CEO interview: Minima's Tuomas Hollman on why static timing sign-off is over

November 25, 2021 // By Peter Clarke
CEO interview: Minima's Tuomas Hollman on why static timing sign-off is over
Tuomas Hollman became CEO of Finnish near-threshold voltage pioneer Minima Processor Oy in May 2019 and since then he has been preparing the startup for growth.

We asked Hollman to tell us how the company would be using its recently announced European funding (see Europe invests €227m directly in tech startups) and he shared his opinion on why circuit design has to change. He said: "Static timing sign-off is over."

Minima Processors was founded in 2016 following a resurgence of interest in sub- and near-threshold voltage operation of circuits. Transistor power consumption is related to the square of the voltage of operation so reducing the voltage produces a square-law benefit. The disadvantage is that signal transitions are slowed and therefore in clocked digital logic the maximum clock frequency has to be reduced. It's a trade-off but one that often produces an overall benefit and this has been exploited in specialist circuits, such as in electronic watch circuits, since the 1970s.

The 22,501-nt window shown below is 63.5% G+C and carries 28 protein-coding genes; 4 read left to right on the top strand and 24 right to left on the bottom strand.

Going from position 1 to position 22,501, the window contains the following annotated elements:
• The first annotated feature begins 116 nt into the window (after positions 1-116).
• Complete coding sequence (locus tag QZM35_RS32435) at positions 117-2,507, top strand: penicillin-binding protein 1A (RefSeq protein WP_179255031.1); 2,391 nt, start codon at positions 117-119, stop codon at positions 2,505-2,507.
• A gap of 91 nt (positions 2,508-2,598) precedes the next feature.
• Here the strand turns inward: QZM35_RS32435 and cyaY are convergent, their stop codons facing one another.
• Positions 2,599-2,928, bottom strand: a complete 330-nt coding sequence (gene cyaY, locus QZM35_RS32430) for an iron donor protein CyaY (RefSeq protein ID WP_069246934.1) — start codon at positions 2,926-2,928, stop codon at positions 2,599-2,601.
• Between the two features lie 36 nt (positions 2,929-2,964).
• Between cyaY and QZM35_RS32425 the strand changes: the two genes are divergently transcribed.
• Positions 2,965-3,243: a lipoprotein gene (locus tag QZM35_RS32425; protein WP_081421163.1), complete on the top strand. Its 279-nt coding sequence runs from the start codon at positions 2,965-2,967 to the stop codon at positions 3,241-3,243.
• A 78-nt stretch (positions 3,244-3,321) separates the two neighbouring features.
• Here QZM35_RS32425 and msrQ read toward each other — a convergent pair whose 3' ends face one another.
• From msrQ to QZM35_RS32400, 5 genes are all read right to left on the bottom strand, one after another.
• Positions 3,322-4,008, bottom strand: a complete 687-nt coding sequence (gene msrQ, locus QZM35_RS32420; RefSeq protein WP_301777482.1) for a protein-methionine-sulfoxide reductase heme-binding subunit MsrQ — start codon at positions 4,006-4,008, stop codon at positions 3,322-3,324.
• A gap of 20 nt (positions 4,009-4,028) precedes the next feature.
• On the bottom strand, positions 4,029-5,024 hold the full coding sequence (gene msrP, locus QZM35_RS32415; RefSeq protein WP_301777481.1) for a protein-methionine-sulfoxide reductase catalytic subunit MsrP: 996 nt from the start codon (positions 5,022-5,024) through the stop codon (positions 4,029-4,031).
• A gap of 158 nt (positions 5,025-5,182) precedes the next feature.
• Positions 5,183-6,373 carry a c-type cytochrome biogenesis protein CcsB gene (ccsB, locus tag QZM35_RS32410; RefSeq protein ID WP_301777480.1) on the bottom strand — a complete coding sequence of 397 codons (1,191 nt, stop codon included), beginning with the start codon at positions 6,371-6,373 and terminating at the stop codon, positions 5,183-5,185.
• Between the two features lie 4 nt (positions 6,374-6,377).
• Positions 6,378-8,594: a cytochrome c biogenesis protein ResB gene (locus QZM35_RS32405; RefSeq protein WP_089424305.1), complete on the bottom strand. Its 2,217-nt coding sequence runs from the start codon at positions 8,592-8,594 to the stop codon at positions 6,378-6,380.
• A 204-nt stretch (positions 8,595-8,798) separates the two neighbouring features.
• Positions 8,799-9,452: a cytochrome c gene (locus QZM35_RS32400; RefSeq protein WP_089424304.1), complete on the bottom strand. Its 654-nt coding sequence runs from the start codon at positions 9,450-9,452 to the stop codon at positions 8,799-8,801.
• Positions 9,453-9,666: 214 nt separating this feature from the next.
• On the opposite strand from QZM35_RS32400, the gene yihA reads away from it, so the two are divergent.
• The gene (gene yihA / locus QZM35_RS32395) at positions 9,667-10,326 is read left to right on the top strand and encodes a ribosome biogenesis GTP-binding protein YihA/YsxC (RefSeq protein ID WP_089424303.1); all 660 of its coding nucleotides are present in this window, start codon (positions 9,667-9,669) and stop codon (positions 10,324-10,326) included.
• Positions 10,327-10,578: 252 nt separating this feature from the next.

However, the devil is in the detail and in the fabless-foundry world transistor and standard cell models are usually only characterized at well above threshold voltage. This makes the route to market for fabless chip companies more complex in terms of risk than conventional design using standard cells and IP cores, as given.

In its early years Minima was involved in a couple of designs as demonstrators of the power savings achievable. One was a Cortex-M3 microcontroller and the other a CoolFlux DSP (see Minima, ARM apply 'real-time' voltage scaling to Cortex-M3 and Minima to offer NXP's CoolFlux DSP in near-threshold form). The company claims it can achieve greater than 60 percent energy savings for SoC circuits based on its approach.

Silicon validated results of Minima near-threshold design applied to SoC circuits. Source: Minima Processor

Hollman said: "However, hard macros often don't cut it." Hollman found Minima was doing a lot of custom SoC circuits and design support for high volume application-specific processors. Battery-operated wearables and hearables have been fertile ground for Minima's SoC approach. "We needed to adapt our offering to that," he said.

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